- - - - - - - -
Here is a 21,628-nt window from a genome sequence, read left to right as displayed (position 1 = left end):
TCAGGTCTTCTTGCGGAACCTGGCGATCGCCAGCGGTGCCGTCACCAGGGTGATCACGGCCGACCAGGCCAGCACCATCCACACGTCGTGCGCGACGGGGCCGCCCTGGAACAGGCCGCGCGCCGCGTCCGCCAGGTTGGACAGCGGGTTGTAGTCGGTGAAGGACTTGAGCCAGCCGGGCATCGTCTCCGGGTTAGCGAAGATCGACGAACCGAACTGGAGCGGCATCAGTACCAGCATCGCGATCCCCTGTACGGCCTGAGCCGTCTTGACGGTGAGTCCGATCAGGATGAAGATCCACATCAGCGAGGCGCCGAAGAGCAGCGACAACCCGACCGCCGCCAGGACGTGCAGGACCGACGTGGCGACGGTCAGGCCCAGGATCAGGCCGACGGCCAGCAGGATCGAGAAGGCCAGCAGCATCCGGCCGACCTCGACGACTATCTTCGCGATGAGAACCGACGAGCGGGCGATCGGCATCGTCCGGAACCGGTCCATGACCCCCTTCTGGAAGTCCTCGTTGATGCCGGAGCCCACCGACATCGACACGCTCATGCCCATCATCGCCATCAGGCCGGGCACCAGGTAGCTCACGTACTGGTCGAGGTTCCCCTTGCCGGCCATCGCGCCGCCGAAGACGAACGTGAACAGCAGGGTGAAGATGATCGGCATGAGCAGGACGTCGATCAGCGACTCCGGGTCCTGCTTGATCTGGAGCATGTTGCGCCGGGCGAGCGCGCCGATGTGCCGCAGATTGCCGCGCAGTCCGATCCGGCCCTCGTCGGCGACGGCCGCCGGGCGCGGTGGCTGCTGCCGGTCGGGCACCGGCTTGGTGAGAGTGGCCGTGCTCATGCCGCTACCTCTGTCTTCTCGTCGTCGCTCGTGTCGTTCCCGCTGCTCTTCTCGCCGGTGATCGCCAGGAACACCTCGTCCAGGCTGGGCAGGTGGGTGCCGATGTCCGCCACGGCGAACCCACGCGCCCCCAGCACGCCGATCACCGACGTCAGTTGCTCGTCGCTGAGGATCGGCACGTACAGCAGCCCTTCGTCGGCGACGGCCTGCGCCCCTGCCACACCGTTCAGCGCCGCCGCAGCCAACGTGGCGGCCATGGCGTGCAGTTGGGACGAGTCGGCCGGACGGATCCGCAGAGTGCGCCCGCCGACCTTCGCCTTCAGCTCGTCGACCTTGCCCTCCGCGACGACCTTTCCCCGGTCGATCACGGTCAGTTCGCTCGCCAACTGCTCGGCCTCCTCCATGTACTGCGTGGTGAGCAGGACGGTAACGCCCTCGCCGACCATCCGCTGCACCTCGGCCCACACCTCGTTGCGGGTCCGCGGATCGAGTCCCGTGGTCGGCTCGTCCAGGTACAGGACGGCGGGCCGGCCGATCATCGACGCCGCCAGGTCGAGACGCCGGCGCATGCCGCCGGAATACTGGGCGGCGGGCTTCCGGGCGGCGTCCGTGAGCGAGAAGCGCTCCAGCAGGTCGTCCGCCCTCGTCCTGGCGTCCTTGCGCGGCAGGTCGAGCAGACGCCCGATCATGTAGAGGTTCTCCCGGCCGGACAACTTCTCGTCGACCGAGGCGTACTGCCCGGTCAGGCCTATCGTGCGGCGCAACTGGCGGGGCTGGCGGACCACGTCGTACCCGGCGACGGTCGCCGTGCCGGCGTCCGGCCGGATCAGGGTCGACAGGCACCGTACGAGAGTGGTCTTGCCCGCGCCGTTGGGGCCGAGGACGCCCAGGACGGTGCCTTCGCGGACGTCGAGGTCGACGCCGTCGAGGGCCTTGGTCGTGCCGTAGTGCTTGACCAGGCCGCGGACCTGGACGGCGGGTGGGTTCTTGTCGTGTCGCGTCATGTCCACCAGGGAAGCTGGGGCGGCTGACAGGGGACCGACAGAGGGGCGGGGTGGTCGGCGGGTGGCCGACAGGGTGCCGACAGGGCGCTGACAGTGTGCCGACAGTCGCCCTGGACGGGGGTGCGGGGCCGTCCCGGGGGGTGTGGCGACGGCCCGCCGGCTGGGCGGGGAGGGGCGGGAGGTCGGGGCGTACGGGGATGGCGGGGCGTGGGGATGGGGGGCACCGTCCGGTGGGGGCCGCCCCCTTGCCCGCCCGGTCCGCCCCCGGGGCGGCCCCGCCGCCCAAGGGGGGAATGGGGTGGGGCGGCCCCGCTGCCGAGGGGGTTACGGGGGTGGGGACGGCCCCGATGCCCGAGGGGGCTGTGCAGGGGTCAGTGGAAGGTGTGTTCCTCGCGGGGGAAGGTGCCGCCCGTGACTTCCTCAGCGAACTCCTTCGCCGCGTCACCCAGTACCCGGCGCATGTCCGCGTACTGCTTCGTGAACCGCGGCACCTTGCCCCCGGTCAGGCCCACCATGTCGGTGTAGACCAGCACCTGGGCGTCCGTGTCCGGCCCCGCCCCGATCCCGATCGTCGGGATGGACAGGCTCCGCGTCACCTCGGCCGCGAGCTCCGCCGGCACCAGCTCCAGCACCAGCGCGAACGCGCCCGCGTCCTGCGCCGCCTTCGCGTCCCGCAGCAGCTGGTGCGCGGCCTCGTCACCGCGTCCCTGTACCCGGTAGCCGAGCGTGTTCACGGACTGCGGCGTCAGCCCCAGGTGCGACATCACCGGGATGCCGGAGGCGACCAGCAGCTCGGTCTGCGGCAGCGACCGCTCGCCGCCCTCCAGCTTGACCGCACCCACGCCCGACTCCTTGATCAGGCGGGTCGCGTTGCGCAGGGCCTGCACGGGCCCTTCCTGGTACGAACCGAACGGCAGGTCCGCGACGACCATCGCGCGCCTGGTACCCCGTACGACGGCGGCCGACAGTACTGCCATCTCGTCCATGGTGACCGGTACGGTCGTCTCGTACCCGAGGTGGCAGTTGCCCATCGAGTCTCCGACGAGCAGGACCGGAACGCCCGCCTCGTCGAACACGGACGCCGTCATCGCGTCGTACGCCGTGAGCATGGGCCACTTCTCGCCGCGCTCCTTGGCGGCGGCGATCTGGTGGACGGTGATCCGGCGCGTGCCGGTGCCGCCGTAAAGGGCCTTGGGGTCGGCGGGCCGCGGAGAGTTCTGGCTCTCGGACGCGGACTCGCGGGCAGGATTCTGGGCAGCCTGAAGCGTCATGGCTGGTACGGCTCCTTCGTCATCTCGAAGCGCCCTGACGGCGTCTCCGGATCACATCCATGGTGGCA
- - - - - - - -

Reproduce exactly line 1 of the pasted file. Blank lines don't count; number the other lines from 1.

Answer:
Here is a 21,628-nt window from a genome sequence, read left to right as displayed (position 1 = left end):